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## 2022-03-19

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Thanks @noisesmith

Doing some practice problems on leetcode (they don't support clojure but I translate in editor) I wonder if anyone could simplify my Roman Numerals solution to be even smaller/simpler without sacrificing performance

```
(def magnitudes {\I 1
\V 5
\X 10
\L 50
\C 100
\D 500
\M 1000})
(defn roman-numerals [s]
(loop [str (reverse s)
result 0
max-magnitude -1]
(if (empty? str)
result
(let [c (first str)
magnitude (magnitudes c)]
(if
(>= magnitude max-magnitude)
(recur (rest str) (+ result magnitude) magnitude)
(recur (rest str) (- result magnitude) max-magnitude))))))
;; test cases
(doseq [[input expected] [["III" 3] ["LVIII" 58] ["MCMXCIV" 1994]]]
(let [actual (roman-numerals input)]
(assert (= (roman-numerals input) expected)
{:input input :expected expected :actual actual})))
```

I am comparing to the equivalent solution in Go and there it is possible to get smaller because with the `range`

control structure you don't have to explicitly check for the end of the loop like in the clojure solution checking `(empty? str)`

, and don't have to explicitly pass `(rest str)`

to next iteration:
```
var Magnitudes map[rune]int = map[rune]int{
'I': 1,
'V': 5,
'X': 10,
'L': 50,
'C': 100,
'D': 500,
'M': 1000,
}
func RomanNumerals(s string) (result int) {
maxMagnitude := -1
runes := []rune(s)
for i := range runes {
r := runes[len(runes)-i-1]
magnitude := Magnitudes[r]
if magnitude >= maxMagnitude {
result += magnitude
maxMagnitude = magnitude
} else {
result -= magnitude
}
}
return
}
```

```
(def magnitudes {\I 1
\V 5
\X 10
\L 50
\C 100
\D 500
\M 1000})
(defn roman-numerals [s]
(second (reduce (fn [[mx res] c]
(let [m (magnitudes c)]
(if (<= mx m)
[m (+ res m)]
[mx (- res m)])))
[-1 0]
(clojure.string/reverse s))))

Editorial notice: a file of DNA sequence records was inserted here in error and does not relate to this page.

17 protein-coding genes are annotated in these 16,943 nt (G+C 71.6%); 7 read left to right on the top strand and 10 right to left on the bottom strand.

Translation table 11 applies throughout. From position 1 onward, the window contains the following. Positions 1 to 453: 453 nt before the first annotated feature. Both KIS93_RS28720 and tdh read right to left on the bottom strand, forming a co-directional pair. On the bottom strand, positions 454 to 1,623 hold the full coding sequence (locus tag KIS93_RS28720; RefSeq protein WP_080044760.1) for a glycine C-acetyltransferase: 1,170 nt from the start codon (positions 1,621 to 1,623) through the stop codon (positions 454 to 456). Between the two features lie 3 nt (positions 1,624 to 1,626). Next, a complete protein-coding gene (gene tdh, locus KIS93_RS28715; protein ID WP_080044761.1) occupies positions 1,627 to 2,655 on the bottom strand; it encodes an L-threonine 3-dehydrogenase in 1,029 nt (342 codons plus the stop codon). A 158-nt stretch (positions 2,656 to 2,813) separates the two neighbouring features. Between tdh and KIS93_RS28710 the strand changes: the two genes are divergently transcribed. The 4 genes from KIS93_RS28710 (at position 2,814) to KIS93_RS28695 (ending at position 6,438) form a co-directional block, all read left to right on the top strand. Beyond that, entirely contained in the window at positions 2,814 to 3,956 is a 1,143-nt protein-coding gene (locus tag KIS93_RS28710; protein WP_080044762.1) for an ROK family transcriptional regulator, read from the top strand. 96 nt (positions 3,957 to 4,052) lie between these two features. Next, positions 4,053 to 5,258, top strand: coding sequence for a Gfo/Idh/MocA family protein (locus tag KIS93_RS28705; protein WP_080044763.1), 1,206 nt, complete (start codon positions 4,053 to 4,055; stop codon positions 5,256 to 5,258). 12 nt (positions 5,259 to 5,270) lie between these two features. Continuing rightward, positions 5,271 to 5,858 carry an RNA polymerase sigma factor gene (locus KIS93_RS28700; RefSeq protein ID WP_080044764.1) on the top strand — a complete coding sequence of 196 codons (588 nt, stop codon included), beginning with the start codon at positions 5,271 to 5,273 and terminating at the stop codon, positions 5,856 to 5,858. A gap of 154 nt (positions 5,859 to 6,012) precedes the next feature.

```

Thanks for this, I considered using reduce but decided against since it ends up incurring a O(n) cost in terms of allocating all these `[m (+ res m)]`

etc vectors

running the following at 100k invocations:

```
(roman-numerals "III")
(roman-numerals "IV")
(roman-numerals "LVIII")
(roman-numerals "MCMXCIV")
```

My solution averages `2470.76227 ns`

and yours averages `2902.8878 ns`

tl;dr allocation isn’t as expensive as you think, and the operation is O(n) no matter what

worth noting that use of maps for the reduction is quite a bit more expensive (unfortunate, since it's arguably more comprehensible etc)

```
(defn roman-numerals [s]
(second (reduce (fn [{:keys [mx res]} c]
(let [m (magnitudes c)]
(if (<= mx m)
{:mx m :res (+ res m)}
{:mx mx :res (- res m)})))
{:mx -1 :res 0}
(clojure.string/reverse s))))
```

I’m only getting about a 50% increase at 100k invocations, but yeah maps are generally more expensive.

I’m not exactly sure why — perhaps because you they can have arbitrary keys, so lookups have to do more work?

Well there's a lot more stuff to do both in constructing and in doing lookups in maps. Keys have to be hashed, there's some bitwise stuff going on to place key-value pairs in buckets, there's twice the allocation.

@U07S8JGF7 in a vector, the key is just index? no hashing needed

vectors are not backed by a hash map, vectors and hash maps are both backed by tries, but the one for vectors can make a number of optimizations that come from the keys being integers that are contiguous

also, there's an optimization for small vectors that just uses an array

Thanks for the update @noisesmith